Addresses are long and tiresome to remember. And many things don’t have addresses.
“Meet me by the lake. Near the bench on the side with the bridge. The longer bridge - the one with the knobs on.”
What3Words is an attempt to overcome this failing of our addressing system.
What3Words is a service that provides a set of 3 words (in many languages) for every 3x3 metre square on the planet. That’s 57 trillion squares! This makes is possible to remember just 3 words to get directions to any place on Earth - much easier than trying to remember a GPS coordinate.
“Where’s Jessica Ennis’ golden postbox in Sheffield?”
…is a lot easier than
“Find the city hall, find Division Street and Holly Street and it’s there on the corner.”
Even some obscure 3x3 metre square in the middle of the ocean has its own address. There are some great addresses out there. Imaging living in dark.chocolates.pool! It’s a shame it’s a field.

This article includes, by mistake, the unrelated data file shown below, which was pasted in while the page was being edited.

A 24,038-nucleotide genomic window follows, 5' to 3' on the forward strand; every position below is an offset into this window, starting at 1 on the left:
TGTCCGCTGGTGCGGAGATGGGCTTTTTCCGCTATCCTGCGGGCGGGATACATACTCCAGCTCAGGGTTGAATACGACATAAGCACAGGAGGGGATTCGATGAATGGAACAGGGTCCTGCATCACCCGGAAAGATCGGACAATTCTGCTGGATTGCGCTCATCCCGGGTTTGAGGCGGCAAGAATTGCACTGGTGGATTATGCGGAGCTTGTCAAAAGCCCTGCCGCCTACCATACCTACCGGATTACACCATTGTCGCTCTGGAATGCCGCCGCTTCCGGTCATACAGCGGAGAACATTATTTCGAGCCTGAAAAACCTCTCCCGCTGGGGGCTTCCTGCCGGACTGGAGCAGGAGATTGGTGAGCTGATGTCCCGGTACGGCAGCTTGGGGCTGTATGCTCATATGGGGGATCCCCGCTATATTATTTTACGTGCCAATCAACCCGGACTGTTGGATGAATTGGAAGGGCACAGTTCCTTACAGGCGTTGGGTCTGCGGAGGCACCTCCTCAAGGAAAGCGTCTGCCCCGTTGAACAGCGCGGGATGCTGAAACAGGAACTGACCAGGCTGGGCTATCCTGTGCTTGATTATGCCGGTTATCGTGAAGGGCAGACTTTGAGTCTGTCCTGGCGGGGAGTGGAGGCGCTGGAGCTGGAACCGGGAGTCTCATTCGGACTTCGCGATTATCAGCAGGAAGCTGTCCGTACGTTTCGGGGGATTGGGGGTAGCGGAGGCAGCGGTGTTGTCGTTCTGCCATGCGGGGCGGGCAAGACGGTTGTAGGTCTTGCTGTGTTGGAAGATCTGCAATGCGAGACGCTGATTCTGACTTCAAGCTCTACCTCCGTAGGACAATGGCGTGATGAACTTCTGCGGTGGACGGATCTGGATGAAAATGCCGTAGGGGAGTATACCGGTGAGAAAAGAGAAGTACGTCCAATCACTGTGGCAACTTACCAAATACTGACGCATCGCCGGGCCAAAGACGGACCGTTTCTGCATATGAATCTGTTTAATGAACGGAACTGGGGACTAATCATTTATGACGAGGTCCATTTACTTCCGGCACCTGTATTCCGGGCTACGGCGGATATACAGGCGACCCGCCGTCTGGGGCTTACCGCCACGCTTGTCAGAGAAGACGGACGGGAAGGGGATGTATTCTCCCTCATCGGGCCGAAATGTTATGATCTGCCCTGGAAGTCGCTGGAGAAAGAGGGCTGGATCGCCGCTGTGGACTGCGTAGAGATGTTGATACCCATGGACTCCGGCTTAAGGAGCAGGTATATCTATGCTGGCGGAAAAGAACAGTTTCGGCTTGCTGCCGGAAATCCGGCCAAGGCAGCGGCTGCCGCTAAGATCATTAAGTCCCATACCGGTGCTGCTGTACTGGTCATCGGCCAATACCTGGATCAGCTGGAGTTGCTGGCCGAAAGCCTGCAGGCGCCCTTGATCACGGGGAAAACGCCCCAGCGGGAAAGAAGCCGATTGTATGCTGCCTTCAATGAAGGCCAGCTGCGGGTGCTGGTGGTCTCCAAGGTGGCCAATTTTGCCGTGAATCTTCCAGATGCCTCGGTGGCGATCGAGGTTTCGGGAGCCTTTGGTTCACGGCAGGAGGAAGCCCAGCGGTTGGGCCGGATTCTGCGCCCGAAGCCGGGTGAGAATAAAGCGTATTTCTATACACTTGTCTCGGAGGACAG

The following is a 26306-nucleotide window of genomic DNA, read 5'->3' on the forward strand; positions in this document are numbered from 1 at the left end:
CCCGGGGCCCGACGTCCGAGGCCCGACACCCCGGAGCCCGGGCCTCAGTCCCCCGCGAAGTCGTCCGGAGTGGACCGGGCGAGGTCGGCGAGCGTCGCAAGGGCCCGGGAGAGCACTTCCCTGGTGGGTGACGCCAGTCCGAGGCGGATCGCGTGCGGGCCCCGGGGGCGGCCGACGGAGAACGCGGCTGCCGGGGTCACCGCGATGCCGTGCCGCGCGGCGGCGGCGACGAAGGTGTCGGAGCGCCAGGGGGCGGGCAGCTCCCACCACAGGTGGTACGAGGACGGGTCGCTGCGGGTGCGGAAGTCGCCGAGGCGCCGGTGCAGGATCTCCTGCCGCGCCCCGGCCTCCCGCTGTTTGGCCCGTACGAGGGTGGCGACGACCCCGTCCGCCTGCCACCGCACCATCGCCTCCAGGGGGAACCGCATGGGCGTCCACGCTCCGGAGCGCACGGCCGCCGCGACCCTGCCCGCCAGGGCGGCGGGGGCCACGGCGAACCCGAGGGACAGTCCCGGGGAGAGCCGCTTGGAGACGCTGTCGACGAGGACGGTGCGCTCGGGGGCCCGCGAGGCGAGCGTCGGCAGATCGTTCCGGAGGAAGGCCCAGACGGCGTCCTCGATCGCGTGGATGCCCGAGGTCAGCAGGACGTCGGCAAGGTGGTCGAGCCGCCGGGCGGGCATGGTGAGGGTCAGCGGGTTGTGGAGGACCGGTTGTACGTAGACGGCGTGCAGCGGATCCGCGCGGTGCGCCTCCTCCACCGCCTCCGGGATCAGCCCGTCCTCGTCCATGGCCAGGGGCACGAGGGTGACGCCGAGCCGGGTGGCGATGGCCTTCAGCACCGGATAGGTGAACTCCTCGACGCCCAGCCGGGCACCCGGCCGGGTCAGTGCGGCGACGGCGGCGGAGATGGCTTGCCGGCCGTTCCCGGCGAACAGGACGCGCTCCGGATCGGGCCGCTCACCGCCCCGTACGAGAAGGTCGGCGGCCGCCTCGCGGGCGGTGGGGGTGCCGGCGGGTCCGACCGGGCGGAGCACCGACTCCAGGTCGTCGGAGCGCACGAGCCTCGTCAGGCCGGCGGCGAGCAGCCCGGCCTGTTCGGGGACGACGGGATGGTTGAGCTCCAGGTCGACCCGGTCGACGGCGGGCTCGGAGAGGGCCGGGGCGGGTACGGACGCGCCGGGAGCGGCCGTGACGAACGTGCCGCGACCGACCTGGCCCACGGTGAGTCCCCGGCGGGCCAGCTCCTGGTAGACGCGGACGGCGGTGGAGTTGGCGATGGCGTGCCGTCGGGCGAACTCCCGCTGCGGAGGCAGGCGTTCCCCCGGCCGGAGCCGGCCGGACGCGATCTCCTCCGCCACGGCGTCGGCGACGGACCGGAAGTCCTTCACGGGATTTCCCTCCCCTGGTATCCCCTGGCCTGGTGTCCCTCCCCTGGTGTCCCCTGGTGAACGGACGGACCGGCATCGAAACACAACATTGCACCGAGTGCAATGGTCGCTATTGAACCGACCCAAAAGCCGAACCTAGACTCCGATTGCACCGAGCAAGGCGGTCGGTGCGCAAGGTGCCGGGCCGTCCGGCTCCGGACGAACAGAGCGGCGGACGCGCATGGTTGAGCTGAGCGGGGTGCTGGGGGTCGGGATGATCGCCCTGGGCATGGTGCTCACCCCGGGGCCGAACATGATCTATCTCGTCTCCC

There would be issues with using what3words addressing for housing (ground-floor and first-floor flats, for example) or anything that might occupy the same square but it clearly has its advantages. It might take a role in automation. It’s already found a place in UN disaster relief and delivery services.
So, when we found out about it, my nerdy dev friends and I all wanted to work out what the words for our houses were. Now, I don’t have a huge place, but it covers more than 3x3 metres, and so I was left with using the slightly awkward map explorer to slowly shift around each square.
This won’t do.
So, I knocked up which3words to help you decide which of the many 3 words on a single plot you might like to remember for future 3-word use.
Simply draw a polygon around part of the map and it’ll show you what grid squares are within the polygon and what words are associated to them.
Here’s a little gif Matt put together for me:
Have you found any interesting what3words combinations? It which3words useful to you? Let me know in the comments below!